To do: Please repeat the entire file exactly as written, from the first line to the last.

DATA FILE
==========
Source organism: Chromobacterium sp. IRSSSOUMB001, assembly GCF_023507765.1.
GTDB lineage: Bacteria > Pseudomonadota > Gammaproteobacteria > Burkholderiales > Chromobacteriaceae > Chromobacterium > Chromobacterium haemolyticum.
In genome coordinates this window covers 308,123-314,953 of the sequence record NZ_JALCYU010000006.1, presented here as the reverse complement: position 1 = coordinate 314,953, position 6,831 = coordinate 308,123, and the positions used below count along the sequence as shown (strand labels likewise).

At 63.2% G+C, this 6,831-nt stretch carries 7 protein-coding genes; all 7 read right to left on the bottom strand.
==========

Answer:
Source organism: Chromobacterium sp. IRSSSOUMB001, assembly GCF_023507765.1.
GTDB lineage: Bacteria > Pseudomonadota > Gammaproteobacteria > Burkholderiales > Chromobacteriaceae > Chromobacterium > Chromobacterium haemolyticum.
In genome coordinates this window covers 308,123-314,953 of the sequence record NZ_JALCYU010000006.1, presented here as the reverse complement: position 1 = coordinate 314,953, position 6,831 = coordinate 308,123, and the positions used below count along the sequence as shown (strand labels likewise).

At 63.2% G+C, this 6,831-nt stretch carries 7 protein-coding genes; all 7 read right to left on the bottom strand.